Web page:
• patpat Posts: 10,421
    For anyone who might have missed it, this is copied from the Edmunds Sedans newsletter:

    "Hyundai last week said its new Azera full-size sedan would be priced very competitively with the Ford Five Hundred, Nissan Maxima and Toyota Avalon, its prime competition. The Azera SE -- with standard 263-hp, 3.8-liter V6; eight airbags; stability control; and a five-speed automatic -- will retail from $24,995, Hyundai says. The Limited model will be priced from $27,495 with added equipment like a CD changer and foglamps; and the Ultimate Package on the Azera Limited with leather trim and other features brings the price of that model to $29,995. The Azera goes on sale late this year, but Hyundai will be advertising the vehicle heavily in the beginning of 2006 as more vehicles arrive in showrooms."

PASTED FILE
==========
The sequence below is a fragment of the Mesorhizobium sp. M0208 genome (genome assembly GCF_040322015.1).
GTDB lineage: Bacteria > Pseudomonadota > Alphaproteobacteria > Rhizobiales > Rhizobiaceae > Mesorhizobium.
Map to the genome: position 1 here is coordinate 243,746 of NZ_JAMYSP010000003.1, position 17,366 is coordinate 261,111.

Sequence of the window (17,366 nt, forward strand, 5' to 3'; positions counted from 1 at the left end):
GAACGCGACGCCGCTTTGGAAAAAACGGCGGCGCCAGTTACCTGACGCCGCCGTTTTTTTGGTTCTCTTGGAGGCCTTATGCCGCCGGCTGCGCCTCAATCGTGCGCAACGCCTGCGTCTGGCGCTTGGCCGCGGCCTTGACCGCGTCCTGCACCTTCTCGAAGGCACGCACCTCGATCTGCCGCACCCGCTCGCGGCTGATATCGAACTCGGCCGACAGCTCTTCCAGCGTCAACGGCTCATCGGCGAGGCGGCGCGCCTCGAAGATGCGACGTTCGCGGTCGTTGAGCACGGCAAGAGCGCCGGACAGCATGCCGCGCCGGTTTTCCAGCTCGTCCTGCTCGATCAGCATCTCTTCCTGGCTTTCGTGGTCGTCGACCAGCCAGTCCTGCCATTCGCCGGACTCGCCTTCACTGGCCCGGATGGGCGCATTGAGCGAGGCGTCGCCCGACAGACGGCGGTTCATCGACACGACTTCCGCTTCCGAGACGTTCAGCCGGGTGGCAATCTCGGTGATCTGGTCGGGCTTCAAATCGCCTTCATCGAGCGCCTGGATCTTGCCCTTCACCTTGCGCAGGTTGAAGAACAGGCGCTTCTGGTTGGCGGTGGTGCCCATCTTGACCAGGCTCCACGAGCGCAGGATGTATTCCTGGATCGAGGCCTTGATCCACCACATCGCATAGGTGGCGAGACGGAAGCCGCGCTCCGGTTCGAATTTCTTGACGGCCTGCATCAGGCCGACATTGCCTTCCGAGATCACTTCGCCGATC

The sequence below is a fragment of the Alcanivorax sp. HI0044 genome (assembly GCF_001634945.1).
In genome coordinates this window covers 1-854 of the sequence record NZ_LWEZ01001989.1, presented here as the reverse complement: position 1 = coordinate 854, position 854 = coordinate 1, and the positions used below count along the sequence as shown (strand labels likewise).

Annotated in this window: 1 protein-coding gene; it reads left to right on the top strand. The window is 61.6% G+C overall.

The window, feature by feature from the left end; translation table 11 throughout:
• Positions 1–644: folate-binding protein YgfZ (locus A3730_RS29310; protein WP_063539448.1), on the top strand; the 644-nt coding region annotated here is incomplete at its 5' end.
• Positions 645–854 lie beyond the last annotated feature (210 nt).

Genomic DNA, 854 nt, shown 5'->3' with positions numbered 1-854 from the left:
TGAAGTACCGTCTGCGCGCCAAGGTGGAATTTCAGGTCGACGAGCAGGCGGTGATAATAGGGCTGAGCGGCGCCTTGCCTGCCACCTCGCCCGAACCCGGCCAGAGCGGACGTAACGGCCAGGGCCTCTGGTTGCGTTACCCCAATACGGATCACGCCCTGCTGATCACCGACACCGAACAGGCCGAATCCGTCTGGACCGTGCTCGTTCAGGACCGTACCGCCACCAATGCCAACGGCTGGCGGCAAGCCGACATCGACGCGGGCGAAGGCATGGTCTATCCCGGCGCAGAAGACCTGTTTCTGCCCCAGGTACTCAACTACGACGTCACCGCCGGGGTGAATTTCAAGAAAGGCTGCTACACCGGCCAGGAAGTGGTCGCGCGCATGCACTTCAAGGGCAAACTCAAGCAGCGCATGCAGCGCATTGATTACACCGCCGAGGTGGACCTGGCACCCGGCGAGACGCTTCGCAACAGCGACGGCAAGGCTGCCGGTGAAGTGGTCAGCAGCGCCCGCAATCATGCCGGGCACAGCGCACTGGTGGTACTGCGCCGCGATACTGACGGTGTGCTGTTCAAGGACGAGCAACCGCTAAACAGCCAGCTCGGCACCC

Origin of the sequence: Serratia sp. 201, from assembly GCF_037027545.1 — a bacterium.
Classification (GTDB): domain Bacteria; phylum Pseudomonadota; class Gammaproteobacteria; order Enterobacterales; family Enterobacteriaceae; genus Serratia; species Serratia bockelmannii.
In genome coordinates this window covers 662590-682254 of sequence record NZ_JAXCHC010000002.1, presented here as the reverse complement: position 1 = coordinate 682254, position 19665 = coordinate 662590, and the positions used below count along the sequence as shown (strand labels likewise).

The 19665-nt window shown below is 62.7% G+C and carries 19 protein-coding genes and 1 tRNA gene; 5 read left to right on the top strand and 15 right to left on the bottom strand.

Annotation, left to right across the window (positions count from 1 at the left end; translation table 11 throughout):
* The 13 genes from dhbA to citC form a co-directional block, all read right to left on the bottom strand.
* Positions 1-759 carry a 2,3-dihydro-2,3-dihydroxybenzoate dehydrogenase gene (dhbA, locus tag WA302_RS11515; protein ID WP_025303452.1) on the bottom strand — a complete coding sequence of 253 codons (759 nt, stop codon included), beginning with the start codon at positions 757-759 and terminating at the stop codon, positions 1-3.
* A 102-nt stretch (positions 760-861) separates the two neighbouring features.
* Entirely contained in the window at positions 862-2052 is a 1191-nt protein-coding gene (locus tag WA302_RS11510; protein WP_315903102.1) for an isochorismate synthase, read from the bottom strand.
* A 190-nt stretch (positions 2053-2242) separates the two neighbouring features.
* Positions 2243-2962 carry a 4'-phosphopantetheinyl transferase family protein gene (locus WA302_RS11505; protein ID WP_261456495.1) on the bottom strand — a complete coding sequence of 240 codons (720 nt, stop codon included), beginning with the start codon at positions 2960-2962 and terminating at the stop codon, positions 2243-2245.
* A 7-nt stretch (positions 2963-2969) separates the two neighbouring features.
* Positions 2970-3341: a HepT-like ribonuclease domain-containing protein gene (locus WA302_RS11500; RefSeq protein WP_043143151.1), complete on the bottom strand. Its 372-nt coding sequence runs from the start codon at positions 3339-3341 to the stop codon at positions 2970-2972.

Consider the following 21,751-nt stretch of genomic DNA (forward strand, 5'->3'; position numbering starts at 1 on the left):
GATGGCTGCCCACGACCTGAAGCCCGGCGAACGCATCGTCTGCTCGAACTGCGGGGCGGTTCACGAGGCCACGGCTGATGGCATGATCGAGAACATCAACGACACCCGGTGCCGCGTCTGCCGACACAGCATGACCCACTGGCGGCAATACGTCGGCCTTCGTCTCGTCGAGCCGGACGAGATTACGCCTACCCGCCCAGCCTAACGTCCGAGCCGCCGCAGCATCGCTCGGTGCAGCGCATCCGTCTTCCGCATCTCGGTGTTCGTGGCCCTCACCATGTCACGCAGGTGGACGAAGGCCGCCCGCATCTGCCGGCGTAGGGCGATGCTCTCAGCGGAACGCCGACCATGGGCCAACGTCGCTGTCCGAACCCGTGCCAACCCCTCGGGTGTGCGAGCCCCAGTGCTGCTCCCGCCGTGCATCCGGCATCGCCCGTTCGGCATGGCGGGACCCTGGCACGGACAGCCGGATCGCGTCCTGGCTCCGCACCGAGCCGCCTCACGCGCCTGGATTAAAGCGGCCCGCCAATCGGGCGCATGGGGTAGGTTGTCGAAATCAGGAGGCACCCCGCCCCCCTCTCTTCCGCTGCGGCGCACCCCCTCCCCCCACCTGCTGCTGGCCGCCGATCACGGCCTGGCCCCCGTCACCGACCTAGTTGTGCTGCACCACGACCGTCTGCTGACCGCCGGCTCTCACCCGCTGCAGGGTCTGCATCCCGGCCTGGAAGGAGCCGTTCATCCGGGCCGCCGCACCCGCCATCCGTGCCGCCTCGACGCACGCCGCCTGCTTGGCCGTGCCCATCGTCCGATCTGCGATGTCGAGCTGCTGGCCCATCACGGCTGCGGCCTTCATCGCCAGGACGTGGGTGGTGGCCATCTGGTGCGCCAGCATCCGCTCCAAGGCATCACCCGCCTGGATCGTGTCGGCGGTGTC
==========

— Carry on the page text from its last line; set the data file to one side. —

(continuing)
Click here to see the newsletter itself.
  • ctalkctalk Posts: 646
    Seems like a very good price. The Avalon limited is around $33-34 I believe?

    Hyundai is putting together attractive products. It's surprising how fast Hyundai has changed its offerings.
  • bruneau1bruneau1 Posts: 468
    You are quite right. The 500 is not underpowered. We have become obsessed with 0-60 acceleration numbers. The difference of .5 second or even a second or even 2 seconds is not perceptible in real world driving. Ok, if people want to haul heavy loads and drive like a fool, get a V-8. The 500 should have an optional engine, but we will have to wait for that. Americans are obsessed with mine is bigger than yours.
  • alpha01alpha01 Posts: 4,747
    If you can't tell the difference through the seat of the pants between a car that takes 8 seconds to 60 and 10 seconds to 60, you need to have the seat of your pants examined (same goes for the 6 second to 8 second comparison).